The creators of a clean cookstove urge businesses to step in and help out families that have no electricity, as part of their social responsibility. And they promise their appliances are safer than paraffin stoves.
Families who have used the clean cookstove say unlike paraffin stoves, this product gives off no smell. (Images: Supplied)
The Protostar clean cookstove was created to replace paraffin stoves, the cause of so many devastating shack fires. Burning paraffin is also a major cause of respiratory illness.
The team that produced the Protostar stove is now exploring sponsorship options to get one of these stoves into each household in South Africa.
Danie Crowther, the chief executive of Proto-Energy, manufacturer of Protostar, says the company wants businesses to help them. “We give an opportunity for businesses to be part of this initiative, depending on their corporate social investment. We want to give stoves to every household that are currently using paraffin stoves.”
The clean cookstove uses methanol fuel instead of paraffin. And not only are there health and safety benefits, there are financial benefits too. It costs between R8.50 and R10 for a 500ml bottle, which lasts for four hours of cooking. Paraffin may be cheaper at R7 for a bottle, but this only lasts for an hour and a half of cooking, Crowther explains.
Where it started
In 2009, Rudolph de Bruin, an industrialist, the chairman of Amed Private Equity Fund and the co-founder of Sephaku Holdings, approached the industrial designer, Ken Hall, with a request to design a low-cost, clean cooking stove – referred to as a cookstove by the Global Alliance for Cleancook Stoves, the site reads.
“This stove needed to be durable, robust, safe to use and had to use clean cooking fuel (methanol) instead of noxious and dangerous paraffin. In South Africa, 25 million people cook their food on unstable paraffin stoves, breathing the toxic fumes that result in much more lung damage and disease than that caused by smoking.”
Proto-Energy’s appliance passed the tests set by Global Alliance for Clean Cookstoves and the company is now working in partnership with the initiative, which is led by the United Nations Foundation. It says nearly 3 billion people in the developing world cook food and heat their homes with traditional cooking stoves or open fires.
Business Day Live, an online financial news portal, says the alliance has set a target to introduce clean cookstoves in 100 million households by 2020. “Several African countries have joined the alliance and launched ambitious projects to address the problem. South Africa’s government has to date not expressed any interest in joining this programme.”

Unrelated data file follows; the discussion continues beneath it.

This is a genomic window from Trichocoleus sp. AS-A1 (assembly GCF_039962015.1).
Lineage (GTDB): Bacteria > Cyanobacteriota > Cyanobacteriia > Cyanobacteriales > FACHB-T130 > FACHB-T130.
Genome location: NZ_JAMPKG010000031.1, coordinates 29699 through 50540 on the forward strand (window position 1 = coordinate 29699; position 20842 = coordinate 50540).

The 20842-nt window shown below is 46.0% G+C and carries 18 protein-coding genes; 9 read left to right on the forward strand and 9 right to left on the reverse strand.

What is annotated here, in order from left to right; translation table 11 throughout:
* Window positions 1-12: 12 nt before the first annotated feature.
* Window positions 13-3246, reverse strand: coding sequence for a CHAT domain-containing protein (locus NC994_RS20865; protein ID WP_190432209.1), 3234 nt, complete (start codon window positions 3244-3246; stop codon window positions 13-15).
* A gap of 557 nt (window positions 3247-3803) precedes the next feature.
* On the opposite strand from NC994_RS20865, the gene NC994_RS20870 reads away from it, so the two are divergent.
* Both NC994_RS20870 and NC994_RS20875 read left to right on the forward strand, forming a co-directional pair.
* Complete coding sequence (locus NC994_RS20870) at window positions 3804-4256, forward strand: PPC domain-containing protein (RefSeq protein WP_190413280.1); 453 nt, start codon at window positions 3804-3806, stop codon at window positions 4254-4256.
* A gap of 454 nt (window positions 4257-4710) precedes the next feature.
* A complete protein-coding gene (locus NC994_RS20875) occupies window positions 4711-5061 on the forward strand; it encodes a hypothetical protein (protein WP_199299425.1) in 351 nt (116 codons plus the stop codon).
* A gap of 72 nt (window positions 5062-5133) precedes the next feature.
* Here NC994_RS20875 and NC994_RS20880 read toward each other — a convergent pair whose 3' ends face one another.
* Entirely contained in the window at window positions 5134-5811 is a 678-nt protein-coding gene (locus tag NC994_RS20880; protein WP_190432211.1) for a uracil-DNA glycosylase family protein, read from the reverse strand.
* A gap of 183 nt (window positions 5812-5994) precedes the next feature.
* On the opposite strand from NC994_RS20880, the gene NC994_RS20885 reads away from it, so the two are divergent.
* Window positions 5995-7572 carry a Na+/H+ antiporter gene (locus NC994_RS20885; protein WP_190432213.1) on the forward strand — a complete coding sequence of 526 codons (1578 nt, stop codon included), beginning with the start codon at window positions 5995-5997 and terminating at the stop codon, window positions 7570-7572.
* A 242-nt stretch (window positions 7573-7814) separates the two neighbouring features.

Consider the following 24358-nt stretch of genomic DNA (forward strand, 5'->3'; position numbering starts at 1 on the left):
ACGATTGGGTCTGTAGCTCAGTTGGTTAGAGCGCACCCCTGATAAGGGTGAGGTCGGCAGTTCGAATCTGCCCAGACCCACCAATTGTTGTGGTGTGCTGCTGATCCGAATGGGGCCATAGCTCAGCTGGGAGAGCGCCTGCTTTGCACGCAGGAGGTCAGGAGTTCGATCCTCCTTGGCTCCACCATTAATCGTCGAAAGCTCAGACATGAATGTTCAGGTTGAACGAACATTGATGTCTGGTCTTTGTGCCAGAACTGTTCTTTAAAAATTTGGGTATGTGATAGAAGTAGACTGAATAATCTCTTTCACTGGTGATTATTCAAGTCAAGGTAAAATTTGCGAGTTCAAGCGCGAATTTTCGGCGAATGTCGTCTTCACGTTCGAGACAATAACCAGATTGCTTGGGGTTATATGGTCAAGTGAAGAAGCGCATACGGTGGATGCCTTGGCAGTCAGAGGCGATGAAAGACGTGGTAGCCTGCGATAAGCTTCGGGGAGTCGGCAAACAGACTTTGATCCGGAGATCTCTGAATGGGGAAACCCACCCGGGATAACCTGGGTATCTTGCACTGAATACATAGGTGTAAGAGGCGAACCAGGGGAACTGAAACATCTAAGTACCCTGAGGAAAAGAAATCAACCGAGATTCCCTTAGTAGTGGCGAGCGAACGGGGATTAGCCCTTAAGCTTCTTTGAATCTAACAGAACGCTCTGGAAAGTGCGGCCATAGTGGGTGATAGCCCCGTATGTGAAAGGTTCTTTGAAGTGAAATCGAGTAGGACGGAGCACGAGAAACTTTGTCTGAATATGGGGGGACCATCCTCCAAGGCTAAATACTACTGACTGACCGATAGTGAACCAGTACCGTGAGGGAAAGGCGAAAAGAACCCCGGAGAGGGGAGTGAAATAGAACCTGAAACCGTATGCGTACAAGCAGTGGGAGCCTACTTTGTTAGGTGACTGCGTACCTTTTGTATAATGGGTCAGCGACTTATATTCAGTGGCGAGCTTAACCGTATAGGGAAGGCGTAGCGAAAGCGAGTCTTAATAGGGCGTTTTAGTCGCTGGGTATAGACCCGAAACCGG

Doing their homework
Crowther says his company started its research in KwaNdebele, outside Pretoria. “We first gave away a stove each to 10 households to test the product. We came back, did some modifications and a survey. That was just for experimental use.
“We then gave [a stove] to 100 families and did the same. We had to test it before selling it.”
Sales began in Diepsloot only. “We started in August 2013. We had promotions and took the customers’ numbers. Our team then called the customers to find out how the product was doing.
“The sales went slowly. We picked up a few mistakes with the product,” Crowther admits.
About 5 000 stoves were sold in Diepsloot. “We invested about R15-million for research and development,” he says.
“We worked in Diepsloot for a year. In August 2014, we then said that the product was now ready to be sold everywhere. Then we began to start rolling the product out to wholesalers. The wholesalers sell it to spaza shop owners.”
Danie Crowther says they invested about R15million for research and development of this product.
The first big client was Africa Cash & Carry. “We are starting to distribute the product all over the country now. Within the last month (June), our sales have grown up to 60%. From August 2014, we have sold between 10 000 and 12 000. We have a big footprint in Johannesburg – areas like Tembisa, Soweto and Alexandra. We are selling the products as far as Limpopo.”
Proto-Energy has 21 direct employees. “We have about 100 self-employed people who sell the fuel and stoves.”
Proto-Energy also sells heaters separately that can work together with the stoves, says Crowther. Other accessories sold separately include a braaier, oven and a night light. The night light replaces a candle.
He says it is very exciting to be part of this initiative. “I recently spoke to five families in Alexandra, which was inspiring. The learners used to be called ‘smokas’ because the paraffin smell stayed on their clothes. Now they no longer smell like paraffin nor fuel.”
For more information, visit Proto-Energy.